On Mayne and the Hun
Sam Varghese writes: Re. “Mayne: Hun happy to ignore handouts when it suits the Murdochs” (Monday). Stephen Mayne is cynically exploiting the fact that he is the founder of Crikey and using it to defend the practices of a council where he is on the payroll. He has now moved on from Crikey and should not use it as a vehicle to boost his personal interests, even if he can. Else, he is just as bad as any Murdoch hacks whom he accuses of various things in this article.
If Mayne has a complaint about the Herald Sun, then he should take it to that newspaper’s editor. If Mayne wants to write something that serves the public interest – like pieces about his activities as a shareholder activist – then one would have no objection. But this kind of cynical exploitation for his personal profit is exactly what puts people off the media. Councils live on public money and should thus expect robust examination. Mayne appears not to know the difference between an organisation that lives off taxpayer funds and one that manages to get by on its own funds.
Sources risked through data retention
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Mark Newton writes: Re. “You want data? Get a warrant” (yesterday). Everyone in the media (including, if I read Tuesday’s editorial correctly, Crikey) seems to be forgetting that every communication features a sender and a receiver; a speaker and a listener; a source and a journalist — and they’re all logged by data retention.
So consider the hypothetical: Laurie Oakes publishes excerpts from a 15 page PDF obtained from the Department of Premier and Cabinet on October 18th last year, containing details of dodgy fundraising in Manly. “Someone” in the PMO wants to hunt down the leaker and destroy their career, and they task the AFP to commence a leak investigation. Will the AFP seek a warrant to pull Laurie Oakes’ telecommunication records so they could see from whom he received email? Ha, not likely. They don’t need to: they can simply access ALL of the communications data from ALL the people who work at PM&C and search for email messages sent to Laurie Oakes on October 18th 2014. None of those public servants are journalists, no warrants required. Source uncovered, career destroyed.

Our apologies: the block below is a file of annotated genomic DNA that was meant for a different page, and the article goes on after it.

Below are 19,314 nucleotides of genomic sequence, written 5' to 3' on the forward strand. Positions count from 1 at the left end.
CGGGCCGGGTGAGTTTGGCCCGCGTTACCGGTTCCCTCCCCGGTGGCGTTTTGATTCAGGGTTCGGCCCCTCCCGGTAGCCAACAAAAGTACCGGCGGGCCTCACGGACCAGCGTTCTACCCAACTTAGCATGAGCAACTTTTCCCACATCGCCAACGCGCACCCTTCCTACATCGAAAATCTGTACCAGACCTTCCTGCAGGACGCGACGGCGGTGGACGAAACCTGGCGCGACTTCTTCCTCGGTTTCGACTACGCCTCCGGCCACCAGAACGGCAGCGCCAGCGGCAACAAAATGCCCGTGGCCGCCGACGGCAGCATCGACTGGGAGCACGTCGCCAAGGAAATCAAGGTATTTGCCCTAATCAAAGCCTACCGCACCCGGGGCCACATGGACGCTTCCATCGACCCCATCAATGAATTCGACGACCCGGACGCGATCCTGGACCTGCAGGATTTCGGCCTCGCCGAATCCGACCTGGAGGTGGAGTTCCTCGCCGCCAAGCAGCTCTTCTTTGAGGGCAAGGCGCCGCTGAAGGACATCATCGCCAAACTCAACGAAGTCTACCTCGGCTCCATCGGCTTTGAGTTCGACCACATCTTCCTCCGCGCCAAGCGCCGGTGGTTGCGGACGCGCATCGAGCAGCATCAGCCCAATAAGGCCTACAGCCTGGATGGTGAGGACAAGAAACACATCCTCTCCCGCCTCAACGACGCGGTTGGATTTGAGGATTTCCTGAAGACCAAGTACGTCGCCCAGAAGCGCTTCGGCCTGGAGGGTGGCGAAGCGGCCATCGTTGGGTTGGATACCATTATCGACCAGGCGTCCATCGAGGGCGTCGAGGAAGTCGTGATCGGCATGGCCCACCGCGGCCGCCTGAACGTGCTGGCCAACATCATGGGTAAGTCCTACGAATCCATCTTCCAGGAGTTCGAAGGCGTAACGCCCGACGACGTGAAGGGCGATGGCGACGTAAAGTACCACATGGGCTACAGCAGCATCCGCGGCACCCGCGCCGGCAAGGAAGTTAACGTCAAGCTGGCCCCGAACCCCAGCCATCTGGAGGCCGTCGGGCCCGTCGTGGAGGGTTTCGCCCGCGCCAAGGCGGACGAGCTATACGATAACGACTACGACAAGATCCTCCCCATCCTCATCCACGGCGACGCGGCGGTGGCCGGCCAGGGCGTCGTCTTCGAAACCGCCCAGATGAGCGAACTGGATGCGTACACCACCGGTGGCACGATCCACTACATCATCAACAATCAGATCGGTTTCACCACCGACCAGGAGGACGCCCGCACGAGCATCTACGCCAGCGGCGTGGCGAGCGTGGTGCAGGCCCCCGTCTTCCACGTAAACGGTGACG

This is entirely 100% predictable. If warrants were going to slow down law enforcement agencies at all, there is no possible way that the government would be talking about requiring them for journalists. The only time the AFP will ever need a warrant is if they what to pull data on two journalists taking to each other.
Horns no accident
Joe Boswell writes: Re. “Media briefs” (Monday). On the Time magazine front cover silhouette of Clinton. Time‘s claim that the appearance of horns on her head is just what happens and “any resemblance to cats, bats or devil horns is entirely coincidental” looks deliberately disingenuous. The denial slyly omits one of the likely reasons for portraying someone with horns. It is the traditional sign of a cuckold; no doubt in these enlightened times a wife too may be a cuckold.